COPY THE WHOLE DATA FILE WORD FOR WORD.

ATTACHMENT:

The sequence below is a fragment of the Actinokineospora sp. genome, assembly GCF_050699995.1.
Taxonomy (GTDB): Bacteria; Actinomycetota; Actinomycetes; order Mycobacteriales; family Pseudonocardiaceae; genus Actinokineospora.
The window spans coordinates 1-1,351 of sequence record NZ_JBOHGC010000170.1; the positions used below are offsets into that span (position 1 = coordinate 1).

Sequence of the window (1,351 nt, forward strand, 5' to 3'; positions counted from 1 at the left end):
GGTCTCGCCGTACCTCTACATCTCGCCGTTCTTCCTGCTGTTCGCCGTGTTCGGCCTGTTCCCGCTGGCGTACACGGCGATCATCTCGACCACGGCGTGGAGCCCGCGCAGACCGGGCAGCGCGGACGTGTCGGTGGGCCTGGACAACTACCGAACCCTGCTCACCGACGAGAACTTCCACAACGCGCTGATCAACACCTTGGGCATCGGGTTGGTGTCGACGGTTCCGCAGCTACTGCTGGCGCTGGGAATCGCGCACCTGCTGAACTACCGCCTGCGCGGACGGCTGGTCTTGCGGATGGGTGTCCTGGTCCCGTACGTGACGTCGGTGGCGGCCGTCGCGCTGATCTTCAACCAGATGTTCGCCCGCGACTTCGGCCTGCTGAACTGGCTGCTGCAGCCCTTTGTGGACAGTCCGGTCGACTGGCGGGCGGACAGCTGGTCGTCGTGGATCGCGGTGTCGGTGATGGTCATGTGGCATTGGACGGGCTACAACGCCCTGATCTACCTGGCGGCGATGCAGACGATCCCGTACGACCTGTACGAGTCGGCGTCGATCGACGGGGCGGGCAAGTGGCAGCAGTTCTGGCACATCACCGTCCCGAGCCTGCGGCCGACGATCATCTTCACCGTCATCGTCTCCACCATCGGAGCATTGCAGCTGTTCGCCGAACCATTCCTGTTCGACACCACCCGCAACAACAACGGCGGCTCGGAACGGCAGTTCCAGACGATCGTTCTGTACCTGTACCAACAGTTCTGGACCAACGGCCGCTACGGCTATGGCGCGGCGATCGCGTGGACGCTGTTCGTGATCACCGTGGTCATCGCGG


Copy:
The sequence below is a fragment of the Actinokineospora sp. genome, assembly GCF_050699995.1.
Taxonomy (GTDB): Bacteria; Actinomycetota; Actinomycetes; order Mycobacteriales; family Pseudonocardiaceae; genus Actinokineospora.
The window spans coordinates 1-1,351 of sequence record NZ_JBOHGC010000170.1; the positions used below are offsets into that span (position 1 = coordinate 1).

Sequence of the window (1,351 nt, forward strand, 5' to 3'; positions counted from 1 at the left end):
GGTCTCGCCGTACCTCTACATCTCGCCGTTCTTCCTGCTGTTCGCCGTGTTCGGCCTGTTCCCGCTGGCGTACACGGCGATCATCTCGACCACGGCGTGGAGCCCGCGCAGACCGGGCAGCGCGGACGTGTCGGTGGGCCTGGACAACTACCGAACCCTGCTCACCGACGAGAACTTCCACAACGCGCTGATCAACACCTTGGGCATCGGGTTGGTGTCGACGGTTCCGCAGCTACTGCTGGCGCTGGGAATCGCGCACCTGCTGAACTACCGCCTGCGCGGACGGCTGGTCTTGCGGATGGGTGTCCTGGTCCCGTACGTGACGTCGGTGGCGGCCGTCGCGCTGATCTTCAACCAGATGTTCGCCCGCGACTTCGGCCTGCTGAACTGGCTGCTGCAGCCCTTTGTGGACAGTCCGGTCGACTGGCGGGCGGACAGCTGGTCGTCGTGGATCGCGGTGTCGGTGATGGTCATGTGGCATTGGACGGGCTACAACGCCCTGATCTACCTGGCGGCGATGCAGACGATCCCGTACGACCTGTACGAGTCGGCGTCGATCGACGGGGCGGGCAAGTGGCAGCAGTTCTGGCACATCACCGTCCCGAGCCTGCGGCCGACGATCATCTTCACCGTCATCGTCTCCACCATCGGAGCATTGCAGCTGTTCGCCGAACCATTCCTGTTCGACACCACCCGCAACAACAACGGCGGCTCGGAACGGCAGTTCCAGACGATCGTTCTGTACCTGTACCAACAGTTCTGGACCAACGGCCGCTACGGCTATGGCGCGGCGATCGCGTGGACGCTGTTCGTGATCACCGTGGTCATCGCGG